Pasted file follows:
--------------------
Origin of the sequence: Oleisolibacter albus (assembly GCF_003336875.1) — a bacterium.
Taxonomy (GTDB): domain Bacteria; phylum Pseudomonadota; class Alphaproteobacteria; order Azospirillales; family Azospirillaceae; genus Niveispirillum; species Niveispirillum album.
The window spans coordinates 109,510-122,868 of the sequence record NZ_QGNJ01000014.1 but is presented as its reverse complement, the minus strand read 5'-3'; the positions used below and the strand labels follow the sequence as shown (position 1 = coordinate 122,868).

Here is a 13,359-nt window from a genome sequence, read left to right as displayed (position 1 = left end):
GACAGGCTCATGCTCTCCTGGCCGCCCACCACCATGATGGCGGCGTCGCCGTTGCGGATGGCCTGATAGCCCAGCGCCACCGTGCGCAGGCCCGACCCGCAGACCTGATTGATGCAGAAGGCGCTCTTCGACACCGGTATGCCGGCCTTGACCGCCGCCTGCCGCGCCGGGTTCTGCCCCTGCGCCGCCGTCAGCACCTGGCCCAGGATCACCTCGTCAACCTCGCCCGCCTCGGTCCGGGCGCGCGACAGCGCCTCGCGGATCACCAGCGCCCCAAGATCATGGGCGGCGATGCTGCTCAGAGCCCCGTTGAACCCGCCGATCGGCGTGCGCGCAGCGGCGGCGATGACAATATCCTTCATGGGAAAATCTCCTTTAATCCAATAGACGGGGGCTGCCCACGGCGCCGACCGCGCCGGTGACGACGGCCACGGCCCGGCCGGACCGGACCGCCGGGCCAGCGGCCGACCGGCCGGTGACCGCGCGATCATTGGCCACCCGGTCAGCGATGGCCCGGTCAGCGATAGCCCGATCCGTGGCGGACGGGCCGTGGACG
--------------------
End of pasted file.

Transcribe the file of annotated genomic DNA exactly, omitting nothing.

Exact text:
Origin of the sequence: Oleisolibacter albus (assembly GCF_003336875.1) — a bacterium.
Taxonomy (GTDB): domain Bacteria; phylum Pseudomonadota; class Alphaproteobacteria; order Azospirillales; family Azospirillaceae; genus Niveispirillum; species Niveispirillum album.
The window spans coordinates 109,510-122,868 of the sequence record NZ_QGNJ01000014.1 but is presented as its reverse complement, the minus strand read 5'-3'; the positions used below and the strand labels follow the sequence as shown (position 1 = coordinate 122,868).

Here is a 13,359-nt window from a genome sequence, read left to right as displayed (position 1 = left end):
GACAGGCTCATGCTCTCCTGGCCGCCCACCACCATGATGGCGGCGTCGCCGTTGCGGATGGCCTGATAGCCCAGCGCCACCGTGCGCAGGCCCGACCCGCAGACCTGATTGATGCAGAAGGCGCTCTTCGACACCGGTATGCCGGCCTTGACCGCCGCCTGCCGCGCCGGGTTCTGCCCCTGCGCCGCCGTCAGCACCTGGCCCAGGATCACCTCGTCAACCTCGCCCGCCTCGGTCCGGGCGCGCGACAGCGCCTCGCGGATCACCAGCGCCCCAAGATCATGGGCGGCGATGCTGCTCAGAGCCCCGTTGAACCCGCCGATCGGCGTGCGCGCAGCGGCGGCGATGACAATATCCTTCATGGGAAAATCTCCTTTAATCCAATAGACGGGGGCTGCCCACGGCGCCGACCGCGCCGGTGACGACGGCCACGGCCCGGCCGGACCGGACCGCCGGGCCAGCGGCCGACCGGCCGGTGACCGCGCGATCATTGGCCACCCGGTCAGCGATGGCCCGGTCAGCGATAGCCCGATCCGTGGCGGACGGGCCGTGGACG